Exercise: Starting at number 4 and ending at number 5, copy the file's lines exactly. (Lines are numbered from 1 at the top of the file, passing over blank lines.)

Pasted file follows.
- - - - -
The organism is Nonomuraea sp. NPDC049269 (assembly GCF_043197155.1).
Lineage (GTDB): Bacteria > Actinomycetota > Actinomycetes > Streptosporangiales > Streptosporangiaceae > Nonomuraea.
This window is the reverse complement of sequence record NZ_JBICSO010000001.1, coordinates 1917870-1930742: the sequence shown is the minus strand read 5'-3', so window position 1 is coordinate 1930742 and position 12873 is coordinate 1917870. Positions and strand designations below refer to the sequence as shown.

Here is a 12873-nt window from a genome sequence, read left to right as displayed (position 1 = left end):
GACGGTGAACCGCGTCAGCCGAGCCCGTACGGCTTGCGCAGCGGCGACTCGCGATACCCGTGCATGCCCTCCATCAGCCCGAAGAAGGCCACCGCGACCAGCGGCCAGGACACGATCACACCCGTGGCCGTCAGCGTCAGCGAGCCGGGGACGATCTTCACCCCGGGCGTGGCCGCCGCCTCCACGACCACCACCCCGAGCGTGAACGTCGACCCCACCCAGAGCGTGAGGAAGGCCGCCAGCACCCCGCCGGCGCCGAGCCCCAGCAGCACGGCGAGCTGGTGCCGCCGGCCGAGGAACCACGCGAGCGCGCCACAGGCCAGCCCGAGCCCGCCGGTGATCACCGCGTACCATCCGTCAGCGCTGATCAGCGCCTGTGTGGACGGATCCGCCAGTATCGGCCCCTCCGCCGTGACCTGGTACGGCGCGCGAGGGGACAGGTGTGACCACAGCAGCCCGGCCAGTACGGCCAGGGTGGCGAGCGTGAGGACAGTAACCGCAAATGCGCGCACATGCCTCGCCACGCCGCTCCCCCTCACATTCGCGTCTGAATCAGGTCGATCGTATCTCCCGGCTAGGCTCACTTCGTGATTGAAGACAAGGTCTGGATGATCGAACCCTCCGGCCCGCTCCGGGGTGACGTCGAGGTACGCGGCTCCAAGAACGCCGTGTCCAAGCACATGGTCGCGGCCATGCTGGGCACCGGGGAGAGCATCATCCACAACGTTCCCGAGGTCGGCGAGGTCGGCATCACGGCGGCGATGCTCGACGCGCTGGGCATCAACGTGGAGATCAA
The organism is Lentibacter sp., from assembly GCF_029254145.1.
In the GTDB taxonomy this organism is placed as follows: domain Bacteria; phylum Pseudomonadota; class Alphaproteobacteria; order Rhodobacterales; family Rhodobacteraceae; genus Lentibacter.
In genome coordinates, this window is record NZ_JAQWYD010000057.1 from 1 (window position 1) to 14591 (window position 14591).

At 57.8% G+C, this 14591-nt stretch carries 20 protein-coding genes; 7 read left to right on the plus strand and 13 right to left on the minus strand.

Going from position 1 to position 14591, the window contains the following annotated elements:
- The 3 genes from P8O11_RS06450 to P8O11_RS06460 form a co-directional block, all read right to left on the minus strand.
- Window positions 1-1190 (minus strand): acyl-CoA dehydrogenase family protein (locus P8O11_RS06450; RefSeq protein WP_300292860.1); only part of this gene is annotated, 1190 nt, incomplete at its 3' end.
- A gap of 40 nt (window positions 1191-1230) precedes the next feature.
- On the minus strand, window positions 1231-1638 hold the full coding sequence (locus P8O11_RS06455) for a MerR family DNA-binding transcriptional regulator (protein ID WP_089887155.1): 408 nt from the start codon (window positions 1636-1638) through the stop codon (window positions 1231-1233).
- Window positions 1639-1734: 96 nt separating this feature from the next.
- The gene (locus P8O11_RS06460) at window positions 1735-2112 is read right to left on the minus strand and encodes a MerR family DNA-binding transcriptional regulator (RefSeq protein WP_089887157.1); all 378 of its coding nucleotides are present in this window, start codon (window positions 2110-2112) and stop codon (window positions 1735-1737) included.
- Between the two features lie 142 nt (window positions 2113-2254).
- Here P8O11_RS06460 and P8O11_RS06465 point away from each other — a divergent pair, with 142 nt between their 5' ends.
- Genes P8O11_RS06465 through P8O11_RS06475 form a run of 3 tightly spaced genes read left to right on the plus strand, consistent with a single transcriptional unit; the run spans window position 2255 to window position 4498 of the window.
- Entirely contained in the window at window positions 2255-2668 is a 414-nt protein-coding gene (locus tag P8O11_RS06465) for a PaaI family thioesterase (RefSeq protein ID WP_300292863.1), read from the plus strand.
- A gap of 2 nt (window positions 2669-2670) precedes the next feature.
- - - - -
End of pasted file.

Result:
Here is a 12873-nt window from a genome sequence, read left to right as displayed (position 1 = left end):
GACGGTGAACCGCGTCAGCCGAGCCCGTACGGCTTGCGCAGCGGCGACTCGCGATACCCGTGCATGCCCTCCATCAGCCCGAAGAAGGCCACCGCGACCAGCGGCCAGGACACGATCACACCCGTGGCCGTCAGCGTCAGCGAGCCGGGGACGATCTTCACCCCGGGCGTGGCCGCCGCCTCCACGACCACCACCCCGAGCGTGAACGTCGACCCCACCCAGAGCGTGAGGAAGGCCGCCAGCACCCCGCCGGCGCCGAGCCCCAGCAGCACGGCGAGCTGGTGCCGCCGGCCGAGGAACCACGCGAGCGCGCCACAGGCCAGCCCGAGCCCGCCGGTGATCACCGCGTACCATCCGTCAGCGCTGATCAGCGCCTGTGTGGACGGATCCGCCAGTATCGGCCCCTCCGCCGTGACCTGGTACGGCGCGCGAGGGGACAGGTGTGACCACAGCAGCCCGGCCAGTACGGCCAGGGTGGCGAGCGTGAGGACAGTAACCGCAAATGCGCGCACATGCCTCGCCACGCCGCTCCCCCTCACATTCGCGTCTGAATCAGGTCGATCGTATCTCCCGGCTAGGCTCACTTCGTGATTGAAGACAAGGTCTGGATGATCGAACCCTCCGGCCCGCTCCGGGGTGACGTCGAGGTACGCGGCTCCAAGAACGCCGTGTCCAAGCACATGGTCGCGGCCATGCTGGGCACCGGGGAGAGCATCATCCACAACGTTCCCGAGGTCGGCGAGGTCGGCATCACGGCGGCGATGCTCGACGCGCTGGGCATCAACGTGGAGATCAA